Cooking and Food Terms:
The terms are arranged as they appear in the first volume.
Guanciale – Italian cured pork jowl or cheek.
Parmigiano – Parmigiano-Reggiano is the full term for this hard and grainy cheese.
Scaloppine – An italian dish that consists of a dredged and pan-fried thinly sliced meat served with a sauce.
Spaghetti Alla Carbonara – An italian pasta dish with an egg and cheese sauce.
Secondo – The meat or fish entrée course of a formal italian meal.
Primo – The typically non-meat entrée course of a formal italian meal. This course is lighter than the secondo.
Ristorante – Italian for restaurant.
Cucina – Italian for kitchen.
Natto – Fermented soybeans.
Cotoletta – Breaded bone-in cutlet of veal.
Polenta – Cornmeal porridge.
Sala – Italian for dining room.
Camerieri – Italian for wait staff.
Capo cameriere – Italian for chief wait staff.
Cameriera – Italian for female wait staff.
Spaghetti naporitan – Japanese pasta dish with a tomato-based sauce, vegetables, meat, and tabasco.
Tonkatsu – Breaded and fried pork chop.
Uramaki – Sushi roll with the seaweed inside instead of outside.
Dolce – The dessert course of a formal italian meal.
Antipasto – The slightly heavy starter course of a formal italian meal.
Okonomiyaki – Cabbage pancake with various toppings.
Lardon – A french term for pork fat.
Ventreche – French bacon.
Burgundy – Dry red wine made in the Burgundy, France.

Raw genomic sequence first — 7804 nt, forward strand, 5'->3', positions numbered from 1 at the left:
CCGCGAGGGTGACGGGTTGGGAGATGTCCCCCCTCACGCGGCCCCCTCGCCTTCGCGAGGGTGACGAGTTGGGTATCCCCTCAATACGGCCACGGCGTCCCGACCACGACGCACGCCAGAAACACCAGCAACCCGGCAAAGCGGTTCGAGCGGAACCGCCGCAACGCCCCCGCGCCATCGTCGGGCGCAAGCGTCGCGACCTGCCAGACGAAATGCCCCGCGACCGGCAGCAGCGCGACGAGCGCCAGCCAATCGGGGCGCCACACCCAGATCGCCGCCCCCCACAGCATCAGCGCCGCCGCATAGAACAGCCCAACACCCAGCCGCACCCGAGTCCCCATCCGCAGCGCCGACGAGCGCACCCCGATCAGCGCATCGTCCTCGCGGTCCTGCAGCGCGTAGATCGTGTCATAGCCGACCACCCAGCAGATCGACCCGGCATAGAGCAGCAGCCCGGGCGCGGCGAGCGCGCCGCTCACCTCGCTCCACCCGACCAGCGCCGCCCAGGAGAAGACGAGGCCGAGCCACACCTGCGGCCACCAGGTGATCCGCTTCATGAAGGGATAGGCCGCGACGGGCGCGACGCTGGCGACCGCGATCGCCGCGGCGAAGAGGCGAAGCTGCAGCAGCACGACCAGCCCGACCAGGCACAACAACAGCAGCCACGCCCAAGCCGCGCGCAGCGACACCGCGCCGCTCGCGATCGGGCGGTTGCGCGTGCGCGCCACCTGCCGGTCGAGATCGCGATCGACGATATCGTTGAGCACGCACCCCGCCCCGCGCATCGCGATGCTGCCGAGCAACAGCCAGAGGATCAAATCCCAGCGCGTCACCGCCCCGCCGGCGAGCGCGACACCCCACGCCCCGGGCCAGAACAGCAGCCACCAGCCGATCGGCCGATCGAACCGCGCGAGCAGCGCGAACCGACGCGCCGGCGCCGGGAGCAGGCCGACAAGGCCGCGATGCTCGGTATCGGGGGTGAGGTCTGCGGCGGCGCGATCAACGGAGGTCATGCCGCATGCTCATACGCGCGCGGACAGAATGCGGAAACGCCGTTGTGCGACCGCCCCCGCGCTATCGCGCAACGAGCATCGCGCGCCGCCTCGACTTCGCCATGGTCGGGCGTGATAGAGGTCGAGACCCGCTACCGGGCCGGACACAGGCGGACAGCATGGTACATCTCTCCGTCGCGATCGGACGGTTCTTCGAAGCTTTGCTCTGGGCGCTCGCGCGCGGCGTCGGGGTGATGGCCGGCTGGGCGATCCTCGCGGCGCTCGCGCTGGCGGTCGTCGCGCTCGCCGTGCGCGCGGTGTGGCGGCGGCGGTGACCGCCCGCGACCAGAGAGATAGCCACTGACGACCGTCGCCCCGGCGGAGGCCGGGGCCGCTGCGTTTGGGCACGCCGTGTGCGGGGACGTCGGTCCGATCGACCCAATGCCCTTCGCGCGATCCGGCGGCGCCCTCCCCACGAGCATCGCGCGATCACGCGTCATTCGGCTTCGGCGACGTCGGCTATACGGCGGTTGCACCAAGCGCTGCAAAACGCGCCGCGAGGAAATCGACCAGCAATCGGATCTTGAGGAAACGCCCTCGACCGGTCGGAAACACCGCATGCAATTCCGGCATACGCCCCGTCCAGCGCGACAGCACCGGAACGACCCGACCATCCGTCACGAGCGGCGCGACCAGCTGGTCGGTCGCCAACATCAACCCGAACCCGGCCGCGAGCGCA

Demi glace – A french brown sauce that is typically used as a base for other sauces.
Aioli – A french sauce made of garlic, egg yolks, lemon, and olive oil.
Bonito Flakes – Flakes of fermented, dried, and smoked fish usually topped on okonomiyaki.
In order to express the character relationships and the distinct speaking style of each character, honorific titles were used in the story. This is because the story is set in Japan where such titles are used.
Ojousama – Term of respect for a daughter of a rich household.
Otousama – Exaggerated formal address for a father.
-San – Honorific suffix for names. This denotes respect and/or distance in the relationship between the speaker and the person specified.
Oniisama – Exaggerated formal address for an older brother or a person in a similar position.
Oneesama – Exaggerated formal address for an older sister or a person in a similar position.
Niisan – Honorific address for an older brother or a young adult male.